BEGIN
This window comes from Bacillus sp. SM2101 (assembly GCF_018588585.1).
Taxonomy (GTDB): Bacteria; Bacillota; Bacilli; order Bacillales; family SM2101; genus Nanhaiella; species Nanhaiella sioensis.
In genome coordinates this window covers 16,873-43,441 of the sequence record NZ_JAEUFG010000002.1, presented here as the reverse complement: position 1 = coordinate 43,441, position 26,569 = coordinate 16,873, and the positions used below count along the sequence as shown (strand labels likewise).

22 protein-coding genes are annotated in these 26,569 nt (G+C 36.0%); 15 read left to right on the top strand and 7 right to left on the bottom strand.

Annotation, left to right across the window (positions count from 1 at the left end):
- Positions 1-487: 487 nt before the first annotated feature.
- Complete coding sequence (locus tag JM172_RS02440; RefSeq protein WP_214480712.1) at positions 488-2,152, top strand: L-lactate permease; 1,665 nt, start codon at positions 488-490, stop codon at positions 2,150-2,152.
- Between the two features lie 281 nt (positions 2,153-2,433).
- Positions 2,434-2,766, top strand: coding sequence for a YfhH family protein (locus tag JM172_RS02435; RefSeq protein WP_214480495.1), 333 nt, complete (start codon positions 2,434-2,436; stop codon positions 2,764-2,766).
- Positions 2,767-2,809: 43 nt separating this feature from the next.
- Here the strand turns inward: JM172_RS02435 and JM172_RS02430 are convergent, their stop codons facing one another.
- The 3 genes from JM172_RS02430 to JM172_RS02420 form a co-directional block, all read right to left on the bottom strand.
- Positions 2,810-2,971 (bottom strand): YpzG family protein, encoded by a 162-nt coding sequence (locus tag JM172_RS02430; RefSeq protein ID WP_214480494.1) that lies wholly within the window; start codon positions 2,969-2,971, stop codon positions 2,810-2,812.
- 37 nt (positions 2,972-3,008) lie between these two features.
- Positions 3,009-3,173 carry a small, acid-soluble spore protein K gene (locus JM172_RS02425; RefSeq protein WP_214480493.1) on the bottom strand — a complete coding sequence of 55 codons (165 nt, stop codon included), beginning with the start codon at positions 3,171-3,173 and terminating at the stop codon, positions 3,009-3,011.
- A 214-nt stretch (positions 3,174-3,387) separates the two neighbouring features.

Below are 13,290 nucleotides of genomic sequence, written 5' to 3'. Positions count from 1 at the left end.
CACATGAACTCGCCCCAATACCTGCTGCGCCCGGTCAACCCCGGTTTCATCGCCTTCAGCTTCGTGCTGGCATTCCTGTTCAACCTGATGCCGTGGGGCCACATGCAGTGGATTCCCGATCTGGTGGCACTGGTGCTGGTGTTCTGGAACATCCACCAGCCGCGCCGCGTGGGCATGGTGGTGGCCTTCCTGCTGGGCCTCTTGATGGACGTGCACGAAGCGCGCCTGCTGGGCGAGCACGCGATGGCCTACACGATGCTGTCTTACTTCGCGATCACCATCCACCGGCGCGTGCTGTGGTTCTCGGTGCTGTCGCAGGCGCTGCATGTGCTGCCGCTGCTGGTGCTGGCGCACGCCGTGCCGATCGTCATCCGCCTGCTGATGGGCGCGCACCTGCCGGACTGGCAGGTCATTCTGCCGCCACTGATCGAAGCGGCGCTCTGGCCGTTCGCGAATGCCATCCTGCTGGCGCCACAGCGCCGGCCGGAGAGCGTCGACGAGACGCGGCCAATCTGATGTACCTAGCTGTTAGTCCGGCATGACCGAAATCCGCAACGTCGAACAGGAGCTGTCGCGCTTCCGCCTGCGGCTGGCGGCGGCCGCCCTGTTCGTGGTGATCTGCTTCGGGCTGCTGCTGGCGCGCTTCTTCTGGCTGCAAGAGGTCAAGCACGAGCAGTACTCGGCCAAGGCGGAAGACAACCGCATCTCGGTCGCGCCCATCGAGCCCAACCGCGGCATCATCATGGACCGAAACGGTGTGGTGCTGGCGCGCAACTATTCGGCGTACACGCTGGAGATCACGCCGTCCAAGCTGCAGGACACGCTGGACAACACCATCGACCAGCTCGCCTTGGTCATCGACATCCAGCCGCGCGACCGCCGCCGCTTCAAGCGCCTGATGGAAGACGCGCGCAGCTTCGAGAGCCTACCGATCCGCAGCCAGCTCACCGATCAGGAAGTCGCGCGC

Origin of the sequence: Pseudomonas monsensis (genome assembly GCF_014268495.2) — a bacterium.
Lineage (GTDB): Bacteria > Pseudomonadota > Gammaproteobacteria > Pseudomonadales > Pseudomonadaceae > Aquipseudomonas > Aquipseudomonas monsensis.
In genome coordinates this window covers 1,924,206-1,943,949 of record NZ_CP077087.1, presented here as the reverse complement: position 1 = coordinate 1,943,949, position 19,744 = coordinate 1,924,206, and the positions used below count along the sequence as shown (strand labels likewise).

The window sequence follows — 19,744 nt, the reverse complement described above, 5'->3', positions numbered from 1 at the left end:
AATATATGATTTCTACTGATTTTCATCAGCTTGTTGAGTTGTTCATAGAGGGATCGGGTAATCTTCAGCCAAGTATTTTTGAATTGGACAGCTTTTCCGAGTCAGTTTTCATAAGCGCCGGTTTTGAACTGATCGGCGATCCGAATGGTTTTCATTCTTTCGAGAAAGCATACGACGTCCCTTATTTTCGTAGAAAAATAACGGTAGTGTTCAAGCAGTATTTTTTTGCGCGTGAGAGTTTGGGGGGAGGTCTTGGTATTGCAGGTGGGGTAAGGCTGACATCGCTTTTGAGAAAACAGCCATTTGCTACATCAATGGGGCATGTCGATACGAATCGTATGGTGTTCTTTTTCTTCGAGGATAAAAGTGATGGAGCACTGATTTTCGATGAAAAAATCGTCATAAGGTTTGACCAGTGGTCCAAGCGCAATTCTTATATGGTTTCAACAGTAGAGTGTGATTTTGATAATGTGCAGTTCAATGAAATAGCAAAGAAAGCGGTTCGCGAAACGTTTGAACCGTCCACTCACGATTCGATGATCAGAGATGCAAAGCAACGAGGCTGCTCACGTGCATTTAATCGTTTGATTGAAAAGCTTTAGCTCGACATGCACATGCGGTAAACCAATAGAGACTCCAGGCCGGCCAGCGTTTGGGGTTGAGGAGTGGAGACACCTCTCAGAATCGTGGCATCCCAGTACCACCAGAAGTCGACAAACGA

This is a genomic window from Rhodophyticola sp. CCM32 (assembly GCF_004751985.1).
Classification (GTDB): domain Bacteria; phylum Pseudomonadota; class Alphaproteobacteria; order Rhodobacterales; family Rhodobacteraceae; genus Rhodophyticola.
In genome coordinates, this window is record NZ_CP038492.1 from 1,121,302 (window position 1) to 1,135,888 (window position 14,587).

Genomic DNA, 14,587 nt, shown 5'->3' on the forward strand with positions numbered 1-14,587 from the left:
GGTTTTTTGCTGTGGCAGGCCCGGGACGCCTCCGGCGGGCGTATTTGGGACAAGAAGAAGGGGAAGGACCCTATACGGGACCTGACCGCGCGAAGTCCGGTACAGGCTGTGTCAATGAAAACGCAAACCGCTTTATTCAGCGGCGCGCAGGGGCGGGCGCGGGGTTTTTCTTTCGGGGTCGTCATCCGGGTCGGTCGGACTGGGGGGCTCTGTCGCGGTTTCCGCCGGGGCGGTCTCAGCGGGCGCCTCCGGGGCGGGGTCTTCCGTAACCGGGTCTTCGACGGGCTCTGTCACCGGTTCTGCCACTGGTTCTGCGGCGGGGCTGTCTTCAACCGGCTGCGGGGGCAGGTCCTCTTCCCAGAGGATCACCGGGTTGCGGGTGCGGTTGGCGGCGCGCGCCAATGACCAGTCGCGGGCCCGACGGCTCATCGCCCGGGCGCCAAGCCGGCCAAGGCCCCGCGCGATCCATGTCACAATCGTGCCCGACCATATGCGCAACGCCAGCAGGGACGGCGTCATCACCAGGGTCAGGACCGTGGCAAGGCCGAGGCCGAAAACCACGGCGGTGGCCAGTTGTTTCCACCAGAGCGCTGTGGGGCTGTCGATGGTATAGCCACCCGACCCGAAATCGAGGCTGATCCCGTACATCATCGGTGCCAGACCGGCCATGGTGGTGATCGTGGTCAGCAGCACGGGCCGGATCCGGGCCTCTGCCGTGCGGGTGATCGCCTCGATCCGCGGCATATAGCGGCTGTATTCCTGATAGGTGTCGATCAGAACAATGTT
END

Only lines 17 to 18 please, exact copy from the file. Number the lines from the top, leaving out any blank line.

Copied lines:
Below are 13,290 nucleotides of genomic sequence, written 5' to 3'. Positions count from 1 at the left end.
CACATGAACTCGCCCCAATACCTGCTGCGCCCGGTCAACCCCGGTTTCATCGCCTTCAGCTTCGTGCTGGCATTCCTGTTCAACCTGATGCCGTGGGGCCACATGCAGTGGATTCCCGATCTGGTGGCACTGGTGCTGGTGTTCTGGAACATCCACCAGCCGCGCCGCGTGGGCATGGTGGTGGCCTTCCTGCTGGGCCTCTTGATGGACGTGCACGAAGCGCGCCTGCTGGGCGAGCACGCGATGGCCTACACGATGCTGTCTTACTTCGCGATCACCATCCACCGGCGCGTGCTGTGGTTCTCGGTGCTGTCGCAGGCGCTGCATGTGCTGCCGCTGCTGGTGCTGGCGCACGCCGTGCCGATCGTCATCCGCCTGCTGATGGGCGCGCACCTGCCGGACTGGCAGGTCATTCTGCCGCCACTGATCGAAGCGGCGCTCTGGCCGTTCGCGAATGCCATCCTGCTGGCGCCACAGCGCCGGCCGGAGAGCGTCGACGAGACGCGGCCAATCTGATGTACCTAGCTGTTAGTCCGGCATGACCGAAATCCGCAACGTCGAACAGGAGCTGTCGCGCTTCCGCCTGCGGCTGGCGGCGGCCGCCCTGTTCGTGGTGATCTGCTTCGGGCTGCTGCTGGCGCGCTTCTTCTGGCTGCAAGAGGTCAAGCACGAGCAGTACTCGGCCAAGGCGGAAGACAACCGCATCTCGGTCGCGCCCATCGAGCCCAACCGCGGCATCATCATGGACCGAAACGGTGTGGTGCTGGCGCGCAACTATTCGGCGTACACGCTGGAGATCACGCCGTCCAAGCTGCAGGACACGCTGGACAACACCATCGACCAGCTCGCCTTGGTCATCGACATCCAGCCGCGCGACCGCCGCCGCTTCAAGCGCCTGATGGAAGACGCGCGCAGCTTCGAGAGCCTACCGATCCGCAGCCAGCTCACCGATCAGGAAGTCGCGCGC